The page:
I think that is what makes it so artistic - that we can take things that have no relationship to one another, and by our genius combine them into an image that is recognizable to all.

To be fair, while such things are generally the product of clever invention, we must account for those who are not really artists so much as honest, but profoundly negligent construction people. They see all these objects, and since they don't understand what they are, or the context they come from - they put them together according to their ignorance, and take some comfort that at the end of the day they have something that looks like a bird. Surely, they reason, if these things were not supposed to be combined to form the similitude of a bird, why then did they fit together so? The fact that their creation has produced a real image is enough to persuade them that they have used the pieces aright. They are not clever artists, but rather very poor builders. The end result however, whether a clever artist, or an ignoramus is the same - they piece together an image from coincidental shapes that have nothing whatsoever to do with the end product.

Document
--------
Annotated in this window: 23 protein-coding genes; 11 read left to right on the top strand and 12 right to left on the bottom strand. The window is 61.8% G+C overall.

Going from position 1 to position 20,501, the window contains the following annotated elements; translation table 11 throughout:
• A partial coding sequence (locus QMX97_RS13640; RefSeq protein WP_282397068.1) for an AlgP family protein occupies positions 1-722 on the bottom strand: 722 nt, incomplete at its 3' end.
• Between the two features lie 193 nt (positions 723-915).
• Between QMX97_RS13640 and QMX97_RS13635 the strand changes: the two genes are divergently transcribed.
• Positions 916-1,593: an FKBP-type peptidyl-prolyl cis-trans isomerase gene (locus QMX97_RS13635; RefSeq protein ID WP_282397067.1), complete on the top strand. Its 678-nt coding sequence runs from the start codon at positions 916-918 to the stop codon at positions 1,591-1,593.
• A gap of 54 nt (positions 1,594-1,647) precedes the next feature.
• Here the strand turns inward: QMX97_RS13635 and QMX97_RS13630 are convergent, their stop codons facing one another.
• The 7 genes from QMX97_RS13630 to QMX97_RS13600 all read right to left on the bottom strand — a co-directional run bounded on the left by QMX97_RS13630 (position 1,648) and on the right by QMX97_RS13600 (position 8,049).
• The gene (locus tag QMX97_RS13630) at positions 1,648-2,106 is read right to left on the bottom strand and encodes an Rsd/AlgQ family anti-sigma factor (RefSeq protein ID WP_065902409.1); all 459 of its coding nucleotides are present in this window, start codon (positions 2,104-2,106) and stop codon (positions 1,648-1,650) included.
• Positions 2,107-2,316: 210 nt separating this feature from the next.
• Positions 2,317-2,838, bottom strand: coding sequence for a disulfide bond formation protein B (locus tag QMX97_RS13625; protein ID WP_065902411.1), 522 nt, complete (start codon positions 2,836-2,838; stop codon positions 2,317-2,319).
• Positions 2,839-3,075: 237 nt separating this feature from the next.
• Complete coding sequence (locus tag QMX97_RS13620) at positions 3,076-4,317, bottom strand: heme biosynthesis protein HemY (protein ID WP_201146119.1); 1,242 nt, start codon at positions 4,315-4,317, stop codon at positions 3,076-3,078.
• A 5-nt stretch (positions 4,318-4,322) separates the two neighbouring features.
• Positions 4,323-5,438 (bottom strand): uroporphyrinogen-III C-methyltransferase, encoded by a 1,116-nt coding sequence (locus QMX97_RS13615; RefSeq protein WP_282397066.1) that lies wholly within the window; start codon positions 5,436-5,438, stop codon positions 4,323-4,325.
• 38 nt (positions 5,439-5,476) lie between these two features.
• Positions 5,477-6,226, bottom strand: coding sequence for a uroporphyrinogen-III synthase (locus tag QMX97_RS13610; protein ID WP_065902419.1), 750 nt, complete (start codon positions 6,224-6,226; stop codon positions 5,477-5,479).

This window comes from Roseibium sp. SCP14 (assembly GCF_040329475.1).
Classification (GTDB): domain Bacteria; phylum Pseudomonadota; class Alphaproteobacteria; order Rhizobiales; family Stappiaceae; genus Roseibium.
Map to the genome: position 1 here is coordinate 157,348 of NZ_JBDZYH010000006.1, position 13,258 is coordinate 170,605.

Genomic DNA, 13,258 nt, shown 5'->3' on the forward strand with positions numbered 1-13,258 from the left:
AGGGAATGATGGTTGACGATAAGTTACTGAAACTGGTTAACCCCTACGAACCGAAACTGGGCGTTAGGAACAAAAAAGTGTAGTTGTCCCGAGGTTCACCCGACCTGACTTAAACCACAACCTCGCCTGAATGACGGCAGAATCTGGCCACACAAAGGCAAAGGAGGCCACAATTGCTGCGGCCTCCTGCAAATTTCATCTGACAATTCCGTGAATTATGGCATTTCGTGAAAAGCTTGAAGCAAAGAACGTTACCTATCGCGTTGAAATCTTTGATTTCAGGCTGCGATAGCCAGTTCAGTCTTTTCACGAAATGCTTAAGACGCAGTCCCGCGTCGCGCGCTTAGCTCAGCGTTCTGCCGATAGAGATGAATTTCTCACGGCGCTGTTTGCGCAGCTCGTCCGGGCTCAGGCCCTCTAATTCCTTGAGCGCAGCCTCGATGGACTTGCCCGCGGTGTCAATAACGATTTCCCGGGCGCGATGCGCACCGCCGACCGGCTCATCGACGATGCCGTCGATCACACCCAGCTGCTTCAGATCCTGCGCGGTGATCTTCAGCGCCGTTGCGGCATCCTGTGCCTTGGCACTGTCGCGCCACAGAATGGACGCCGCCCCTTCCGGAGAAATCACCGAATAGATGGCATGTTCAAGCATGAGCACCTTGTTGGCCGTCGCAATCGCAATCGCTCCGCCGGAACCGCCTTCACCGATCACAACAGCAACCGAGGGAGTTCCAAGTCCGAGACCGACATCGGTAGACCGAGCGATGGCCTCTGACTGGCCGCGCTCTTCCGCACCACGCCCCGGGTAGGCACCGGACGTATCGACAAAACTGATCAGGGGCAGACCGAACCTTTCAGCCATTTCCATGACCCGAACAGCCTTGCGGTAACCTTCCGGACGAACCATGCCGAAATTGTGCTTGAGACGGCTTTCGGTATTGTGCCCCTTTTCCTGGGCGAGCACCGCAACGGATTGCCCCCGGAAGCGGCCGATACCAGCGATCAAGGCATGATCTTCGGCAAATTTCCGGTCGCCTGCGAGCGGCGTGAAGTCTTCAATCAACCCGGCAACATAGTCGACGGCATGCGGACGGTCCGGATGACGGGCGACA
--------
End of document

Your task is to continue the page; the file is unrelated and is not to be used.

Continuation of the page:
I am of course speaking about the way we build our doctrine. I see regularly in the blogosphere a lot of "junk-bird" theology. You know, where people start off with an image of God in their head, then they use scripture itself to sculpt it? These presume up front that God is one way, then they go to the bible to find verses that can be knit together to "prove" that God looks the way they have always imagined He would look. They come to scripture looking for something "beak shaped" and finding a pair of pliers, they use that, not because it is a beak, but because it can be made to look like a beak. They come looking for a beak, and they find one, even if it isn't really a beak - all that matters is that it looks like one for now.